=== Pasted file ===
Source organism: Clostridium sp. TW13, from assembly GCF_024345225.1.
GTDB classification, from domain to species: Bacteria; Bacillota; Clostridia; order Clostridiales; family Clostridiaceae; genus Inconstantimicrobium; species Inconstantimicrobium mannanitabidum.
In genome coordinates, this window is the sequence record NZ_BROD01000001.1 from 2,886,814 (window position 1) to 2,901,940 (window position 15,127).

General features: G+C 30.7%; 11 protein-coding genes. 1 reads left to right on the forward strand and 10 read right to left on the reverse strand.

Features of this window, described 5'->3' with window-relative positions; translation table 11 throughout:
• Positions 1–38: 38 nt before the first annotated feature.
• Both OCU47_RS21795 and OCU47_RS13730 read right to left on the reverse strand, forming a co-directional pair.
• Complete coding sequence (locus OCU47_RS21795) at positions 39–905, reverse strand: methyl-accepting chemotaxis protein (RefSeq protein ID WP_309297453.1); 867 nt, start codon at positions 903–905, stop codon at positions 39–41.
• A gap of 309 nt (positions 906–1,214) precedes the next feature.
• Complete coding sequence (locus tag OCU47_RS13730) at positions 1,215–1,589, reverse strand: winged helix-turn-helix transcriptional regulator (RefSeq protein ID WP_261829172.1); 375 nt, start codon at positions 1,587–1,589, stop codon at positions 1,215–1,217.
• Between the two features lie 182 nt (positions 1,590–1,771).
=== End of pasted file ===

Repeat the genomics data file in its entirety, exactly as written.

Source organism: Clostridium sp. TW13, from assembly GCF_024345225.1.
GTDB classification, from domain to species: Bacteria; Bacillota; Clostridia; order Clostridiales; family Clostridiaceae; genus Inconstantimicrobium; species Inconstantimicrobium mannanitabidum.
In genome coordinates, this window is the sequence record NZ_BROD01000001.1 from 2,886,814 (window position 1) to 2,901,940 (window position 15,127).

General features: G+C 30.7%; 11 protein-coding genes. 1 reads left to right on the forward strand and 10 read right to left on the reverse strand.

Features of this window, described 5'->3' with window-relative positions; translation table 11 throughout:
• Positions 1–38: 38 nt before the first annotated feature.
• Both OCU47_RS21795 and OCU47_RS13730 read right to left on the reverse strand, forming a co-directional pair.
• Complete coding sequence (locus OCU47_RS21795) at positions 39–905, reverse strand: methyl-accepting chemotaxis protein (RefSeq protein ID WP_309297453.1); 867 nt, start codon at positions 903–905, stop codon at positions 39–41.
• A gap of 309 nt (positions 906–1,214) precedes the next feature.
• Complete coding sequence (locus tag OCU47_RS13730) at positions 1,215–1,589, reverse strand: winged helix-turn-helix transcriptional regulator (RefSeq protein ID WP_261829172.1); 375 nt, start codon at positions 1,587–1,589, stop codon at positions 1,215–1,217.
• Between the two features lie 182 nt (positions 1,590–1,771).